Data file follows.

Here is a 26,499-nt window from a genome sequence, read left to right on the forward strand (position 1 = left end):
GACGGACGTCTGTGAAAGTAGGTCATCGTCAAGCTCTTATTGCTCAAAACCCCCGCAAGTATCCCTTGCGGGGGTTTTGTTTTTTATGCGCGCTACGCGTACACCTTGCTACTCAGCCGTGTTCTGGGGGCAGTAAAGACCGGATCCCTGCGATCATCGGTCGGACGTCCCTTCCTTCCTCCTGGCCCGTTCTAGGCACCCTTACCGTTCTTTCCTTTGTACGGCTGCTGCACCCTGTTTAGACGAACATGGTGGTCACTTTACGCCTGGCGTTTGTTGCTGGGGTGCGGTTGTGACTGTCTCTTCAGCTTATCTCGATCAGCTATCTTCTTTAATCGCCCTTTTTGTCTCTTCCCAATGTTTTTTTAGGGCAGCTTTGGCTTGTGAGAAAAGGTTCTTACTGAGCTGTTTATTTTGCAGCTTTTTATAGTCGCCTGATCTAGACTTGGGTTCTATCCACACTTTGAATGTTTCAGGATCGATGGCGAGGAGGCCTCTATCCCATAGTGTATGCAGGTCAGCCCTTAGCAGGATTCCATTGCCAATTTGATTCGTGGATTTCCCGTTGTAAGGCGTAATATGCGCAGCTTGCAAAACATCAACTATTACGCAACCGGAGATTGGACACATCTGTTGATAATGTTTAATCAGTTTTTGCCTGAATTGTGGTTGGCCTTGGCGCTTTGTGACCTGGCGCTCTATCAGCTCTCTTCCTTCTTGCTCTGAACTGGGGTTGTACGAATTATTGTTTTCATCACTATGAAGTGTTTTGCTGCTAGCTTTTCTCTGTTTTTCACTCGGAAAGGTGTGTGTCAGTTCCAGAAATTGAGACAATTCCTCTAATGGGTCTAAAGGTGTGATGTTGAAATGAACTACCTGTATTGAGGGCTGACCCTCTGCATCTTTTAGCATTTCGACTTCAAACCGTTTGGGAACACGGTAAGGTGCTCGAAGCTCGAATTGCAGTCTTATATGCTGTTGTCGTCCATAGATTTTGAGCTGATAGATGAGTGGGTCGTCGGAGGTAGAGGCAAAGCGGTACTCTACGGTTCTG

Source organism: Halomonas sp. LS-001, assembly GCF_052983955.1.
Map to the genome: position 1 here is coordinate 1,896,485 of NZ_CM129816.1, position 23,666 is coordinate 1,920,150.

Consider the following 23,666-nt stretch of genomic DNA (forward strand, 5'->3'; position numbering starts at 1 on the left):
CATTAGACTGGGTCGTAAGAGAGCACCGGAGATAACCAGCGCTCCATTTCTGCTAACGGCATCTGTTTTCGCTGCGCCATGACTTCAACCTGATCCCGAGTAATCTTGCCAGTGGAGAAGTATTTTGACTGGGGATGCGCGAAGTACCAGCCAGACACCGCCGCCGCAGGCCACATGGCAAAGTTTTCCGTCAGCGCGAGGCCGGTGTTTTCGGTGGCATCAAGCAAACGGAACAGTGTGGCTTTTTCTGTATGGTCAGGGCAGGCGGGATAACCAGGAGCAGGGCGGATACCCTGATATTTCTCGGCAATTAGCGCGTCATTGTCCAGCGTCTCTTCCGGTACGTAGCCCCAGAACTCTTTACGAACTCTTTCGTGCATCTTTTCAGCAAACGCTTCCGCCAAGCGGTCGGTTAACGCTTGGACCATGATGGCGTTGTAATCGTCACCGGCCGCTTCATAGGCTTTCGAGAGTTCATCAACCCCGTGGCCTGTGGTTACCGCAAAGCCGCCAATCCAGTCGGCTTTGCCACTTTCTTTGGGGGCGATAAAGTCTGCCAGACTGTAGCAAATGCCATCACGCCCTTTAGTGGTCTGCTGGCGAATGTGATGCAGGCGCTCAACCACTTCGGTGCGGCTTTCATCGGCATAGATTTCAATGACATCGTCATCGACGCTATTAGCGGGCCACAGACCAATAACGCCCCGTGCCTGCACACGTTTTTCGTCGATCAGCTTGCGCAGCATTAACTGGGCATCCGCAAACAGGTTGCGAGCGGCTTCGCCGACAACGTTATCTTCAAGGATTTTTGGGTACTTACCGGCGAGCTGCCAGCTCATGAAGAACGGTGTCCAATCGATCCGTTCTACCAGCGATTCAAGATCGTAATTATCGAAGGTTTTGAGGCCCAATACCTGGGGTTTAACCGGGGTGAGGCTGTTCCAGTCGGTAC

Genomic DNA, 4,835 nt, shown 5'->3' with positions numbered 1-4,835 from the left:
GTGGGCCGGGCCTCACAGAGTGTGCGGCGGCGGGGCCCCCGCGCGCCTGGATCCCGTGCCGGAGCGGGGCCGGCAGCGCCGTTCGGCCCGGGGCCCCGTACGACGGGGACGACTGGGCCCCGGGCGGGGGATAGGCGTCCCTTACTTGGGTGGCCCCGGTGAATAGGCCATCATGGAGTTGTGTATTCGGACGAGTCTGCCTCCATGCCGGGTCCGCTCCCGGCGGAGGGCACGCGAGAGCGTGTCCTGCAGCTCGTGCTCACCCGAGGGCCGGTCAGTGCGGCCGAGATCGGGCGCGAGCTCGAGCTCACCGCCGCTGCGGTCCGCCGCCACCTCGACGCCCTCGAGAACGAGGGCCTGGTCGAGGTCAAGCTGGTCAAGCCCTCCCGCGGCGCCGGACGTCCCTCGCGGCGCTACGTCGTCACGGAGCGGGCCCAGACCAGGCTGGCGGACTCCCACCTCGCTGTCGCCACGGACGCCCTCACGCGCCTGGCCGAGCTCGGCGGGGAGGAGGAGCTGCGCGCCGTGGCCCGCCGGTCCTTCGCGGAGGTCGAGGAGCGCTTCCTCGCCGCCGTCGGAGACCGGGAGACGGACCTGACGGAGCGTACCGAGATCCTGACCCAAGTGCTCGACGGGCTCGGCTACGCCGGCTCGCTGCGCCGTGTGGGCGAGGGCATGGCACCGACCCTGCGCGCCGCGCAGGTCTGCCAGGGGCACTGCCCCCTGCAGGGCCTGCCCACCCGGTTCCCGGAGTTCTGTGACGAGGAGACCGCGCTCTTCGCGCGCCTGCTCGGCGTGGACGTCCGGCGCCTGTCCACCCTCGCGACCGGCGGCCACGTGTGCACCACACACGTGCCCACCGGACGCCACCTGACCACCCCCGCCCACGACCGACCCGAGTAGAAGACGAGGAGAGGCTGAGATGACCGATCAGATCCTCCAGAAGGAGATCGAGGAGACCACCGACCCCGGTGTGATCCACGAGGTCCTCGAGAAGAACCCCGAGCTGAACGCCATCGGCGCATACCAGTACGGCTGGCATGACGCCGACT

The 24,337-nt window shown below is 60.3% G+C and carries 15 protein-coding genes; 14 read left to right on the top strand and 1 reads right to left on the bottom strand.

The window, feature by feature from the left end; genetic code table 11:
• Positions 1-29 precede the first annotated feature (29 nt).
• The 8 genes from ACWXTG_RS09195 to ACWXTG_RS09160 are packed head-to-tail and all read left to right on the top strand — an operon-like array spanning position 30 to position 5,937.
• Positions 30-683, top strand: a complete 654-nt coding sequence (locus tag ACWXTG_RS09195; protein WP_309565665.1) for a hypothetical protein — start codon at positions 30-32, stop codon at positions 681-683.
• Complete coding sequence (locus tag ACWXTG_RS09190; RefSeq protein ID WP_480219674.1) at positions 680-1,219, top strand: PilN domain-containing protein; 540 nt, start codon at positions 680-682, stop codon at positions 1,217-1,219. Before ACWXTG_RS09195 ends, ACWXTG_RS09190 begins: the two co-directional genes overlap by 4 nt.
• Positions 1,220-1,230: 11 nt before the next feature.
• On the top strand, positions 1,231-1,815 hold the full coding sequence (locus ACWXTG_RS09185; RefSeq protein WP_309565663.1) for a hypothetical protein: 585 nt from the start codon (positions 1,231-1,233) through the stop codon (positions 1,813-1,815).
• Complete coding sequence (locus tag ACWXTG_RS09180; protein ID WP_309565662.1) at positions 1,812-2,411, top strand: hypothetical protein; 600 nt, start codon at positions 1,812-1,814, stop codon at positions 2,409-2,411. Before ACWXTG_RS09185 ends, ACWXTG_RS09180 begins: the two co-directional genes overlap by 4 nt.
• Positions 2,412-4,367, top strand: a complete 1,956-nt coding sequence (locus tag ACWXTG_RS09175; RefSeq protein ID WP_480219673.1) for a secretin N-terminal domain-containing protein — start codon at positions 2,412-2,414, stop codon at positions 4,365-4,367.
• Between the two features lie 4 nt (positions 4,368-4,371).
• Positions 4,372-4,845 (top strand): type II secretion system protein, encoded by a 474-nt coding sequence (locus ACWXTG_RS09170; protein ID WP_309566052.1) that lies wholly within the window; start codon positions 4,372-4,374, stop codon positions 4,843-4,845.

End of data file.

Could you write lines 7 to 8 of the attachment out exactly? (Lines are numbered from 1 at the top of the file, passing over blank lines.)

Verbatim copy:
Genomic DNA, 4,835 nt, shown 5'->3' with positions numbered 1-4,835 from the left:
GTGGGCCGGGCCTCACAGAGTGTGCGGCGGCGGGGCCCCCGCGCGCCTGGATCCCGTGCCGGAGCGGGGCCGGCAGCGCCGTTCGGCCCGGGGCCCCGTACGACGGGGACGACTGGGCCCCGGGCGGGGGATAGGCGTCCCTTACTTGGGTGGCCCCGGTGAATAGGCCATCATGGAGTTGTGTATTCGGACGAGTCTGCCTCCATGCCGGGTCCGCTCCCGGCGGAGGGCACGCGAGAGCGTGTCCTGCAGCTCGTGCTCACCCGAGGGCCGGTCAGTGCGGCCGAGATCGGGCGCGAGCTCGAGCTCACCGCCGCTGCGGTCCGCCGCCACCTCGACGCCCTCGAGAACGAGGGCCTGGTCGAGGTCAAGCTGGTCAAGCCCTCCCGCGGCGCCGGACGTCCCTCGCGGCGCTACGTCGTCACGGAGCGGGCCCAGACCAGGCTGGCGGACTCCCACCTCGCTGTCGCCACGGACGCCCTCACGCGCCTGGCCGAGCTCGGCGGGGAGGAGGAGCTGCGCGCCGTGGCCCGCCGGTCCTTCGCGGAGGTCGAGGAGCGCTTCCTCGCCGCCGTCGGAGACCGGGAGACGGACCTGACGGAGCGTACCGAGATCCTGACCCAAGTGCTCGACGGGCTCGGCTACGCCGGCTCGCTGCGCCGTGTGGGCGAGGGCATGGCACCGACCCTGCGCGCCGCGCAGGTCTGCCAGGGGCACTGCCCCCTGCAGGGCCTGCCCACCCGGTTCCCGGAGTTCTGTGACGAGGAGACCGCGCTCTTCGCGCGCCTGCTCGGCGTGGACGTCCGGCGCCTGTCCACCCTCGCGACCGGCGGCCACGTGTGCACCACACACGTGCCCACCGGACGCCACCTGACCACCCCCGCCCACGACCGACCCGAGTAGAAGACGAGGAGAGGCTGAGATGACCGATCAGATCCTCCAGAAGGAGATCGAGGAGACCACCGACCCCGGTGTGATCCACGAGGTCCTCGAGAAGAACCCCGAGCTGAACGCCATCGGCGCATACCAGTACGGCTGGCATGACGCCGACT